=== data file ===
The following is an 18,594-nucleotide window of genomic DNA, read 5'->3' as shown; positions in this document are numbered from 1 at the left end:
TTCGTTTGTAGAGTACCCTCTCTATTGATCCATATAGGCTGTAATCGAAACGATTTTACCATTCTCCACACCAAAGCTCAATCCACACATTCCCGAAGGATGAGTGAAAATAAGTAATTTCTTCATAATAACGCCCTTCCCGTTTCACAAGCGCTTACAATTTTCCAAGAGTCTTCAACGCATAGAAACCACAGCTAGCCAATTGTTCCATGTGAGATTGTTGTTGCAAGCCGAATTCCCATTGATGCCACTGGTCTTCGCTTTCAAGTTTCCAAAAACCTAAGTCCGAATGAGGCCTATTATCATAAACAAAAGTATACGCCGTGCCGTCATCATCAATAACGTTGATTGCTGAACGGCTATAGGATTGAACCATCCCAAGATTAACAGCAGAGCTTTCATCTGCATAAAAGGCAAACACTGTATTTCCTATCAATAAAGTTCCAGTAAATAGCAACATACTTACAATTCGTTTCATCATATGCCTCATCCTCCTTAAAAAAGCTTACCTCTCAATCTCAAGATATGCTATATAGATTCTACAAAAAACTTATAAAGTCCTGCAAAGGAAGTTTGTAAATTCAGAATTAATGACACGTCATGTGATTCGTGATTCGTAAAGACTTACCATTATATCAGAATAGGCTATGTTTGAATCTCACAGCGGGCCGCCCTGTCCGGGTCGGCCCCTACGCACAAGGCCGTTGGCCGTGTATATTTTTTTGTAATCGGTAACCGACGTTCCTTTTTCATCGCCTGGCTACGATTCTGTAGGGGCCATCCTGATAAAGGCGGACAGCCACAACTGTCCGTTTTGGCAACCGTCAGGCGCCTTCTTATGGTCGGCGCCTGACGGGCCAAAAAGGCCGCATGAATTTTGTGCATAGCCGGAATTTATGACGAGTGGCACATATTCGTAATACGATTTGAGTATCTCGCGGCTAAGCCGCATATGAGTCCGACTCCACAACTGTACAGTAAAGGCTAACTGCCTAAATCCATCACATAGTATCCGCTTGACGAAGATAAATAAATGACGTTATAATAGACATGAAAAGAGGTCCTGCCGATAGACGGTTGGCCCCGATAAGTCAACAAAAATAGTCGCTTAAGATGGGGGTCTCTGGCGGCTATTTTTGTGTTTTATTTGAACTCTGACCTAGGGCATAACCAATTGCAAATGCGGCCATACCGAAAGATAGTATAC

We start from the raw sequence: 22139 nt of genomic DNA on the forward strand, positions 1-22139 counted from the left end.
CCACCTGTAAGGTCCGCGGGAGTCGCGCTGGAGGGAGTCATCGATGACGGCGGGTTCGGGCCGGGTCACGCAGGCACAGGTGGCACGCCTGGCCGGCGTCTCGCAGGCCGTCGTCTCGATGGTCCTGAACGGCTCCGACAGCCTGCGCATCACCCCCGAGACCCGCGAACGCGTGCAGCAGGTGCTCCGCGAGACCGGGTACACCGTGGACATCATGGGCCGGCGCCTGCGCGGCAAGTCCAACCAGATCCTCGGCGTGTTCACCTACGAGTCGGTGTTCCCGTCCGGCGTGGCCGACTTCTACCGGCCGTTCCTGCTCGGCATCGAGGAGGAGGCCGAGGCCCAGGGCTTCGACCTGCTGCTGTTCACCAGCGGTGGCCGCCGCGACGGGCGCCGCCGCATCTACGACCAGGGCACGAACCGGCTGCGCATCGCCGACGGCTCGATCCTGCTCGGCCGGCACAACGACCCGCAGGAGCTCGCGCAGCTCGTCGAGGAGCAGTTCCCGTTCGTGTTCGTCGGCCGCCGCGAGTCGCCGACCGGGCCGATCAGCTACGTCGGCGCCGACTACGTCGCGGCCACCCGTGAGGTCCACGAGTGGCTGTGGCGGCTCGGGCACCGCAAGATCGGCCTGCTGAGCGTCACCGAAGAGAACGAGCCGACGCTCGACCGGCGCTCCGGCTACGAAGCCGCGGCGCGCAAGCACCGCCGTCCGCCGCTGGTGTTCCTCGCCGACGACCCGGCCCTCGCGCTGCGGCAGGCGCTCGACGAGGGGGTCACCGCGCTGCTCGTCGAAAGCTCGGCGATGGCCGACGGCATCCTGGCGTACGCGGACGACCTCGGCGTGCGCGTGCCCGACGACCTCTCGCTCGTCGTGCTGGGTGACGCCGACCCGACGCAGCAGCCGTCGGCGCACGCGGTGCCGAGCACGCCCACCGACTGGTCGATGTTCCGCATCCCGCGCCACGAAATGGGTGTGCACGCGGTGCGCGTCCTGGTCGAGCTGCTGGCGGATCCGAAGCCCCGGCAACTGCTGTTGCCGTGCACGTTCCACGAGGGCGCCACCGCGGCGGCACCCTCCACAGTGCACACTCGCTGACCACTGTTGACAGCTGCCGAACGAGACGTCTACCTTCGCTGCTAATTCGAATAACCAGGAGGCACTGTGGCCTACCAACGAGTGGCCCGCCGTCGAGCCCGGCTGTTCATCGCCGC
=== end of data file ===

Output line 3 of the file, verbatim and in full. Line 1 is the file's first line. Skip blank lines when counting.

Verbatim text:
We start from the raw sequence: 22139 nt of genomic DNA on the forward strand, positions 1-22139 counted from the left end.